Perhaps we could think of wonder as an instantiation of samavesa – the liberative grace which cannot be forced through or worked for?

  3. Lex
    Posted May 22nd 2010 at 9:01 am | Permalink

    I was trembling reading this post.
    Could you please recomend books that speak about “Wonder” and Aesthetics?

  4. Phil Hine
    Posted May 24th 2010 at 1:57 pm | Permalink


    Ronald Hepburn’s book “Wonder” and other essays: eight studies in aesthetics and neighbouring fields springs to mind, although it is out of print. A better bet might be The Yoga of Delight, Wonder and Astonishment: A Translation of the Vijnana-bhairava by Jaideva Singh (1991 Motilal) – in fact any translation of the Vijnana-bhairava – which is basically a set of exercises, will do.

    But really, you don’t need books to find wonder in the world – you’d be better spending a few hours just wandering around enjoying the sunshine – go and sit by a river, in a park, or maybe take a trip out to the countryside whilst the weather’s nice. One of the exercises in the v-b is just about sitting, and opening yourself to the immensity of the sky.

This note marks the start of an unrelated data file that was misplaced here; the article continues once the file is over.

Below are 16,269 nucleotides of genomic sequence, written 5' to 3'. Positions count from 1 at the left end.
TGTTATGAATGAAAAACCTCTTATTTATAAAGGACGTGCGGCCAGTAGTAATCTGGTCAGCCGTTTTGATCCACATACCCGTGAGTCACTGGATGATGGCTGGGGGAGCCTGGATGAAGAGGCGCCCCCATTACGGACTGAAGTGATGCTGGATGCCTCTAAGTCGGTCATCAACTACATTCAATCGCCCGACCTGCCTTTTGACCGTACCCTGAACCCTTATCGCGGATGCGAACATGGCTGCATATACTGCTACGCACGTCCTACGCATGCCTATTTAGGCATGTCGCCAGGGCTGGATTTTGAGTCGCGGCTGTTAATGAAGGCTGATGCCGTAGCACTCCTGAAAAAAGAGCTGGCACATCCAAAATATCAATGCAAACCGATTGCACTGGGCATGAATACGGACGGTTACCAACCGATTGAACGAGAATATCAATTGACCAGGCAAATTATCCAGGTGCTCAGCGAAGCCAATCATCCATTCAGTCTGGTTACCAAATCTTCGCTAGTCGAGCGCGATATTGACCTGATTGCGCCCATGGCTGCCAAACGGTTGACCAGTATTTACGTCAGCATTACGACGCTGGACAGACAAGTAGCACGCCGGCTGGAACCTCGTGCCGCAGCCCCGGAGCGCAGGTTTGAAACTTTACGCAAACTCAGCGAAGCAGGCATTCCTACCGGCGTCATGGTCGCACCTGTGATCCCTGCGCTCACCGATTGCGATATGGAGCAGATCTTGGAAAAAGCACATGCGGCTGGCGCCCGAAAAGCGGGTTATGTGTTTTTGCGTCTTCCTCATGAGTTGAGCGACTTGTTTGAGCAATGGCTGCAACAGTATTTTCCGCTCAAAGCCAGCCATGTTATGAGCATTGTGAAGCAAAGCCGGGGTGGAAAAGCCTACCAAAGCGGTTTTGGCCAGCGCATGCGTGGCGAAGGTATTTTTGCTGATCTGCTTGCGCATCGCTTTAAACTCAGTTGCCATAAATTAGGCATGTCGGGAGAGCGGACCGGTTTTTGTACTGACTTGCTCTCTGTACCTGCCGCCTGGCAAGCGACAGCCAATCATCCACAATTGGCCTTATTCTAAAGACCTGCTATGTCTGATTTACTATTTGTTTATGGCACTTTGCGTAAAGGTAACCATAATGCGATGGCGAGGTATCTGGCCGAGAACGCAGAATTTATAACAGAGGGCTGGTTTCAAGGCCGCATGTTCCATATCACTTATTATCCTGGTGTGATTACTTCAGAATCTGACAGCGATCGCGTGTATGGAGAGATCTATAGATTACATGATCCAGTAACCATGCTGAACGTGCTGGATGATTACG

5. Avi Solomon
    Posted February 21st 2011 at 1:45 pm | Permalink

    Thanks for reminding me of the Vijnana-bhairava. I agree that a gram of practical Wonder is worth tons of theoretical musings.

    That said one of the most eloquent articulations of the experience of wonder is by Jacob Klein: